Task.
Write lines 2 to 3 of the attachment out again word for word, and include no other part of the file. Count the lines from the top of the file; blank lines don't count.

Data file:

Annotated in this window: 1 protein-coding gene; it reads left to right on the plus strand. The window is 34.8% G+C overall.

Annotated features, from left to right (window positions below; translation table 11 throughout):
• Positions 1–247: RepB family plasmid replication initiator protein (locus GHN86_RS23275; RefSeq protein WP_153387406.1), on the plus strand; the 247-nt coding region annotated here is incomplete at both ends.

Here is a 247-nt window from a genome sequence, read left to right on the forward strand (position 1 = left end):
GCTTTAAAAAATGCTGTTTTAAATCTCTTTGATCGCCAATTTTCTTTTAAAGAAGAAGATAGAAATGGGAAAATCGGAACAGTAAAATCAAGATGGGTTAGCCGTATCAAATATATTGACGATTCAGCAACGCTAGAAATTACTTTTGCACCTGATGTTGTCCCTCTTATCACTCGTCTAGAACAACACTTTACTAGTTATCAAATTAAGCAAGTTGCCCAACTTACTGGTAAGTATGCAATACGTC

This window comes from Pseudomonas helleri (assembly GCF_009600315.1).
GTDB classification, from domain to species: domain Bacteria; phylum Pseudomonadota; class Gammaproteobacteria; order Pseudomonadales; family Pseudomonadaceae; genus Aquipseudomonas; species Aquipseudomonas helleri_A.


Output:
Annotated features, from left to right (window positions below; translation table 11 throughout):
• Positions 1–247: RepB family plasmid replication initiator protein (locus GHN86_RS23275; RefSeq protein WP_153387406.1), on the plus strand; the 247-nt coding region annotated here is incomplete at both ends.